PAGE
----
Ferrari has revealed that it is ready to halt the development of its 2009 car in order to place its efforts fully on its 2010 successor - ironically, at a point during the F1 season when the Scuderia's F60 is beginning to look truly competitive for the first time.

With no points on the board until the fourth grand prix in Bahrain, the scarlet brigade endured its worst start to a campaign in the top flight in almost three decades this year, and flirted with the worst start in its entire history. Since then, though respectability has been re-established to some extent - with a front row starting spot and podium finish for Kimi Raikkonen in Monaco, and third position for Felipe Massa in the German Grand Prix at the N?rburgring last weekend - it has been deemed that in order to avoid suffering the same fate again in 2010, the best course of action would be to change the focus now.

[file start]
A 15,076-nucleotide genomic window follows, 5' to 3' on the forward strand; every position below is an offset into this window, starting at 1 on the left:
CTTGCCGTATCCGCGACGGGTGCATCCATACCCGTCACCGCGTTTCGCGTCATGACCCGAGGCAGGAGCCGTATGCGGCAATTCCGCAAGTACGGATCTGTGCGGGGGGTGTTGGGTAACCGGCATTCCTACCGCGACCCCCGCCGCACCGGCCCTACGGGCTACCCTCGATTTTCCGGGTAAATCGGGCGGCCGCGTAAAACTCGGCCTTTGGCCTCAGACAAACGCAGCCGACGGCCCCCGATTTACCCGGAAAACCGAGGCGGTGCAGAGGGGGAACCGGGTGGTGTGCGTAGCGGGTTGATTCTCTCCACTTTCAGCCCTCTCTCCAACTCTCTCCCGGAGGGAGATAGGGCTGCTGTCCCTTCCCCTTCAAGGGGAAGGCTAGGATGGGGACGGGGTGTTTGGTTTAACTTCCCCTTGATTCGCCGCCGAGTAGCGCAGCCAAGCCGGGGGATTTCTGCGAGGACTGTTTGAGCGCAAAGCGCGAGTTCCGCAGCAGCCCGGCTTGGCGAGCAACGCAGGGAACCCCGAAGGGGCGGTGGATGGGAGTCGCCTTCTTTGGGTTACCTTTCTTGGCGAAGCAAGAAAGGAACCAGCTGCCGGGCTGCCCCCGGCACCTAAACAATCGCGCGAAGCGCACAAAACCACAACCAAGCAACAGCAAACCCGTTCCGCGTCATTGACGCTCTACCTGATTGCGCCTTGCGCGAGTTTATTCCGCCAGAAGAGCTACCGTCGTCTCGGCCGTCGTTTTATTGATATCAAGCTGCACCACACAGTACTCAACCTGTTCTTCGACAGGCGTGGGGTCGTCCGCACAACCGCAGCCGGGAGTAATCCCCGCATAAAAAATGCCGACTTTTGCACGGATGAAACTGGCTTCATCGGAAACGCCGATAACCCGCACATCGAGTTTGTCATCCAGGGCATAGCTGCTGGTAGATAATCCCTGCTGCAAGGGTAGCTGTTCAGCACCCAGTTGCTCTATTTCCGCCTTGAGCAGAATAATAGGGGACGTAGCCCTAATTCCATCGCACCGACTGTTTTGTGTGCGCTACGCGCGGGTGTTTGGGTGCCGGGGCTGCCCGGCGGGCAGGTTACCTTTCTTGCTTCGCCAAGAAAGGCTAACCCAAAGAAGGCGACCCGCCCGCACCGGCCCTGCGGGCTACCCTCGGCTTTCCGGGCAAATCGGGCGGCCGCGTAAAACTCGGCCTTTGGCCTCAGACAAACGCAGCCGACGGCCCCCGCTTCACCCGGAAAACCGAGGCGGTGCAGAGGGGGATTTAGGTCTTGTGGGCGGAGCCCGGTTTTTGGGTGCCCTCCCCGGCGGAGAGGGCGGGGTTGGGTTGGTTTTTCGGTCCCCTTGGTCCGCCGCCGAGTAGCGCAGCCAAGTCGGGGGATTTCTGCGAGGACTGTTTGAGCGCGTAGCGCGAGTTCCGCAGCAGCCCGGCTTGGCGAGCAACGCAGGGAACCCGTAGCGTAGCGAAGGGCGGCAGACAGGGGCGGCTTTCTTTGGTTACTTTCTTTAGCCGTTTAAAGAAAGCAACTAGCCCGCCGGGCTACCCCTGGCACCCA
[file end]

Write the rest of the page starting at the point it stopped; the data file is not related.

Whilst sitting fifth (Massa) and tenth (Raikkonen) in the drivers' standings - with respectively 22 and ten points to their name - means that both drivers are a long way from being mathematically out of contention for overall honours at the halfway stage of proceedings, the odds are undeniably stacked against Ferrari, which itself is a full 80 markers adrift of long-time pace-setters Brawn GP in the chase for the constructors' crown.

"We've already started work on the new project," the Maranello-based outfit's team principal Stefano Domenicali is quoted as having said by the BBC, "and in the next couple of weeks we will move on to that. We want to start with a different pace compared to this year."

The Italian added that he hoped the recent political squabbling and in-fighting in the form of the FIA/FOTA dispute - in which he has played a not inconsiderable role - would soon be resolved, as it had diverted his attention away from what he is best at...development of the car.

"To be honest, I would have preferred to have been more balanced for the team," the 44-year-old confessed, "but it was a very critical moment for F1 and we have had to make sure we were doing our job. Being the team principal of Ferrari, with all that Ferrari means for F1, I also felt a responsibility."